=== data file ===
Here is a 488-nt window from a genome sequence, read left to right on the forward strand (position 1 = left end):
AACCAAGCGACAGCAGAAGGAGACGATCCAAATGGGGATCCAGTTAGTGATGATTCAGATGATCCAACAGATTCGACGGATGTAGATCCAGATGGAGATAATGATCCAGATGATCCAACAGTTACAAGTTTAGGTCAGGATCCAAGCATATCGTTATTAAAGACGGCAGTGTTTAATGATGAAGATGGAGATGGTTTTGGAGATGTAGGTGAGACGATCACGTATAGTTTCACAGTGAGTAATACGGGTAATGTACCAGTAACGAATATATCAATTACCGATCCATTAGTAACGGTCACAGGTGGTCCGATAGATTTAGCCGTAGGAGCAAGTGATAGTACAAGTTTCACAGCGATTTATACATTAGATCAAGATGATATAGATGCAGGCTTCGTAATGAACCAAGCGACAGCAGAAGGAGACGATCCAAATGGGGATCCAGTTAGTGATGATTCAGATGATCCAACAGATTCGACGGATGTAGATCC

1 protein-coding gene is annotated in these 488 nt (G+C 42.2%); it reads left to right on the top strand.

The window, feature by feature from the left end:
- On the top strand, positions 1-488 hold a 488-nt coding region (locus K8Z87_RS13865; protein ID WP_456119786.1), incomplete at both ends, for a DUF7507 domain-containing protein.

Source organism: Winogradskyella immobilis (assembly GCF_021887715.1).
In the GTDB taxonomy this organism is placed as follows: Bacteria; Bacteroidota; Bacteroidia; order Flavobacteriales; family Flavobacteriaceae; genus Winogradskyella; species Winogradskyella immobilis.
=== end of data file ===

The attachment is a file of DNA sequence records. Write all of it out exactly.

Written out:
Here is a 488-nt window from a genome sequence, read left to right on the forward strand (position 1 = left end):
AACCAAGCGACAGCAGAAGGAGACGATCCAAATGGGGATCCAGTTAGTGATGATTCAGATGATCCAACAGATTCGACGGATGTAGATCCAGATGGAGATAATGATCCAGATGATCCAACAGTTACAAGTTTAGGTCAGGATCCAAGCATATCGTTATTAAAGACGGCAGTGTTTAATGATGAAGATGGAGATGGTTTTGGAGATGTAGGTGAGACGATCACGTATAGTTTCACAGTGAGTAATACGGGTAATGTACCAGTAACGAATATATCAATTACCGATCCATTAGTAACGGTCACAGGTGGTCCGATAGATTTAGCCGTAGGAGCAAGTGATAGTACAAGTTTCACAGCGATTTATACATTAGATCAAGATGATATAGATGCAGGCTTCGTAATGAACCAAGCGACAGCAGAAGGAGACGATCCAAATGGGGATCCAGTTAGTGATGATTCAGATGATCCAACAGATTCGACGGATGTAGATCC

1 protein-coding gene is annotated in these 488 nt (G+C 42.2%); it reads left to right on the top strand.

The window, feature by feature from the left end:
- On the top strand, positions 1-488 hold a 488-nt coding region (locus K8Z87_RS13865; protein ID WP_456119786.1), incomplete at both ends, for a DUF7507 domain-containing protein.

Source organism: Winogradskyella immobilis (assembly GCF_021887715.1).
In the GTDB taxonomy this organism is placed as follows: Bacteria; Bacteroidota; Bacteroidia; order Flavobacteriales; family Flavobacteriaceae; genus Winogradskyella; species Winogradskyella immobilis.